According to Internet and Mobile Association research, rural internet user numbers are rising three times faster than urban user numbers and are estimated to grow beyond urban user numbers shortly. Covid-19 has increased the demand for high-speed, dependable broadband in all of our daily activities, including studying, training, seeking news and content and purchasing products. Every part of our lives has been digitally connected, resulting in an exponential rise in data consumption and a multifold surge in fixed and wireless broadband demand. When we examine Covid-19-infused tendencies in our teenage demographics, we predict that a major portion of this technological behaviour will persist.

The broadband is a vital enabler of our knowledge economy’s growth and the advancement of our progress across societal, financial, and commercial variables. It has the potential to influence and affect the lives of all citizens by improving accessibility to quality services (universal healthcare, schooling, and finance), and offering opportunities for employment. In the previous three years, rural India has made great progress in broadband, owing mostly to smart-phone adoption and low data pricing. Bandwidth utilization in rural regions and mass deployment of fixed broadband will be the anchors to continue and increase this development trajectory in the coming years.


The Internet penetration rate in rural India increased from 4% in 2007 to about 45 percent in 2021. Although these figures appear to be modest, they represent that roughly half of the population of 1.37 billion people had internet connectivity that year. This also placed the country second in the globe in terms of people who use the internet.  Rural India will drive future mobile Internet growth, owing to lower-cost data plans and mobile devices. Despite the fact that urban Internet penetration is more than twice that of rural areas, usership in rural regions has been expanding at a faster rate year-on-year. Over the next several years, vernacular, voice, and video are expected to emerge as important game changers in the digital environment.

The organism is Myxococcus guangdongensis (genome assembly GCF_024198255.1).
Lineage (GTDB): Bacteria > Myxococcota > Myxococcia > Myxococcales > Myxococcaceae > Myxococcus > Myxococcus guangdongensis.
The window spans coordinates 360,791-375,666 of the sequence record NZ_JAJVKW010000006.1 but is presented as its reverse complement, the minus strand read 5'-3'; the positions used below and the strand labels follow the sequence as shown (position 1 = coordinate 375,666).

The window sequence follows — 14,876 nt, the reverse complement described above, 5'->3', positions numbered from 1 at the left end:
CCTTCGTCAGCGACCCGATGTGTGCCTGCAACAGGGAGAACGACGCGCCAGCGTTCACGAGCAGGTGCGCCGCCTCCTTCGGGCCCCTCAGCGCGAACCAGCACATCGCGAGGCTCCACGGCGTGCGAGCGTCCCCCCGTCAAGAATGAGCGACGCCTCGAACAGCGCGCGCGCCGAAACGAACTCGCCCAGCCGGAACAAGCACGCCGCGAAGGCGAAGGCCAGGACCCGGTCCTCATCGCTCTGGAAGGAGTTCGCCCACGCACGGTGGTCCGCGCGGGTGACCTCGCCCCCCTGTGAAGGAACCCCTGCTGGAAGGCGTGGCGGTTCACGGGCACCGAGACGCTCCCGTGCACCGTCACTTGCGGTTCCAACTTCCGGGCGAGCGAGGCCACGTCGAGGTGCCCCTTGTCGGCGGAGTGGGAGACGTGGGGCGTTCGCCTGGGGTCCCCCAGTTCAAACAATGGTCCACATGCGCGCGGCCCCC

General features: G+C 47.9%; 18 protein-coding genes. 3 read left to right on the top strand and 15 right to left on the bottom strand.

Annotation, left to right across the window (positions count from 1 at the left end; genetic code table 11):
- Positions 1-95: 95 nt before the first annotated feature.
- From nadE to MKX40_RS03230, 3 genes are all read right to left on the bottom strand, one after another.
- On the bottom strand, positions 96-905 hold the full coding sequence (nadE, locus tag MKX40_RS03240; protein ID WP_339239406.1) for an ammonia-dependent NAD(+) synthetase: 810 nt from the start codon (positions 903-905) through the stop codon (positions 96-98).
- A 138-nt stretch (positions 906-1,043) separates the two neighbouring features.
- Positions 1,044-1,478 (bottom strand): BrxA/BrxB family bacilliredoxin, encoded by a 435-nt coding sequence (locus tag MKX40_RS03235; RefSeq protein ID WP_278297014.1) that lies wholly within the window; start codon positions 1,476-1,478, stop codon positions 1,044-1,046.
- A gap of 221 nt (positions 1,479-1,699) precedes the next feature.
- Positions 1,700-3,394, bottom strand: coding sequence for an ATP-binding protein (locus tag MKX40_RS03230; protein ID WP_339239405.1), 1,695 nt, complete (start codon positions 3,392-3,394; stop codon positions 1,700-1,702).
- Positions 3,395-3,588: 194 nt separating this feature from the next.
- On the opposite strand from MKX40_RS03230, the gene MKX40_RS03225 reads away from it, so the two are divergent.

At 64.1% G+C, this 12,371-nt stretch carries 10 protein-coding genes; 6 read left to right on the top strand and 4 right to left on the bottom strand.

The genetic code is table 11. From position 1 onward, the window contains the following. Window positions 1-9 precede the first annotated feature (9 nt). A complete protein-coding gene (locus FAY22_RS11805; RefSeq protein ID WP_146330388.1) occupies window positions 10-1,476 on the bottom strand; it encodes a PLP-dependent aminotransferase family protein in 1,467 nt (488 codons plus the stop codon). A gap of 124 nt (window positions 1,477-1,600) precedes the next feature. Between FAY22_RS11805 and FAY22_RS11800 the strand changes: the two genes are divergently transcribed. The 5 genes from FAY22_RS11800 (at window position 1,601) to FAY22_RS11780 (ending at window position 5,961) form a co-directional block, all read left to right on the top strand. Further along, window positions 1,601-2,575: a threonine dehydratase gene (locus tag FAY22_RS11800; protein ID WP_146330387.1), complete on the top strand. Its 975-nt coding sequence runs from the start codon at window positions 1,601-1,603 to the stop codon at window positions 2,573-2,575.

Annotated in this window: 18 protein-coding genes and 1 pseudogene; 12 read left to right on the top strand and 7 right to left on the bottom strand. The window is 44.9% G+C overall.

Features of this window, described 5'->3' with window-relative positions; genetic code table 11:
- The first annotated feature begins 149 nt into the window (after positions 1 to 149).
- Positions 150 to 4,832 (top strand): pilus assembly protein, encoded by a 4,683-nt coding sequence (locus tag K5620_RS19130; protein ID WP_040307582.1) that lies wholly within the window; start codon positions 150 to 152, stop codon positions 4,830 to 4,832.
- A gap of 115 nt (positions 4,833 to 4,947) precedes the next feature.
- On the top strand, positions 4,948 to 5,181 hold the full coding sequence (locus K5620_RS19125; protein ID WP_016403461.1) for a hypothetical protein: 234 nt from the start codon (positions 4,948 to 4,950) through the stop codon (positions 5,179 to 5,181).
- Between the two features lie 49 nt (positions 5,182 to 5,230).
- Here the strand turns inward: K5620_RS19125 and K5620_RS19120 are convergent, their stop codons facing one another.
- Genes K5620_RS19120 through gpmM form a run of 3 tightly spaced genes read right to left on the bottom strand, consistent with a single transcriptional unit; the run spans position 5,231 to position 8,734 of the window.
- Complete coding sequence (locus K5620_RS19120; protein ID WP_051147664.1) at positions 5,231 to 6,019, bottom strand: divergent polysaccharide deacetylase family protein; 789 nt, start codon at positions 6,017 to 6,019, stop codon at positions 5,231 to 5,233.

Based on quicker development in rural areas, the IAMAI report estimates that the number of active people who use the internet would nearly quadruple to 900 million by 2025, up from 622 million last year. Rural India might just have a bigger proportion of internet users than metropolitan areas by this time. However, it is stated that the annual growth of active internet users (AIUs) those who have accessed the internet in the previous month has continuously decreased over the years and is now the least in the last four years. Analysts believe this is due to the present state of lockdown in various states and districts, which may have delayed recharge and new connections. 

According to the report’s findings, nine out of 10 AIU use the internet on a daily basis. Students spend an average of 107 minutes (1.8 hours) every day actively surfing the internet. Despite the fact that the number of daily users in urban India is somewhat higher than in rural India, active members in urban India spend 17 percent more time than in rural India, according to the survey. In terms of gender distribution, India has 58 percent male Internet users and 42 percent female Internet users. In urban India, the male-to-female proportion is 57:43, whereas in rural India, the ratio is 58:42. 

The statistics from the International Telecommunication Union (ITU) report a 10% increase in broadband internet adoption results in a 1.5 percent rise in GDP. High-speed, dependable broadband is critical for accelerating the adoption of modern innovations such as cloud computing, the internet of things (IoT), and so on. The cloud market in India has steadily increased from US$2.5 billion in 2018 to US$4.5 billion in 2020, with a projected growth to US$7 billion by 2023. According to the survey, the number of IoT connected device worldwide is projected to amount to 30.9 billion units by 2025.This expansion is anticipated to expand for both consumer and industrial IoT, with IoT being adopted by a variety of industries.


Harnessing the full power of broadband is a multi-stage process that includes accessibility to reliable and high broadband connectivity; connectivity not just to the World Wide Web but also affordable devices such as computers and mobile phones; and usability (smart skill sets and implementations on which users can rely in local dialects). While India has achieved great progress in broadband connections over the years, there is huge headroom for speed expansion to enable growth prospects of digital innovations, social development opportunities, and economic growth.

Significant gains in internet speeds in the country may be accomplished, according to the TRAI (Telecom Regulatory Authority of India). The pursuit of having a minimum broadband speed from 512 Kbps to 3 Mbps is an essential step.

Broadband access in rural regions and mass acceptance of broadband connections will be the anchors to continue and increase this development trajectory in the coming years.

The author is CEO, Netplus Broadband Services Pvt. Ltd

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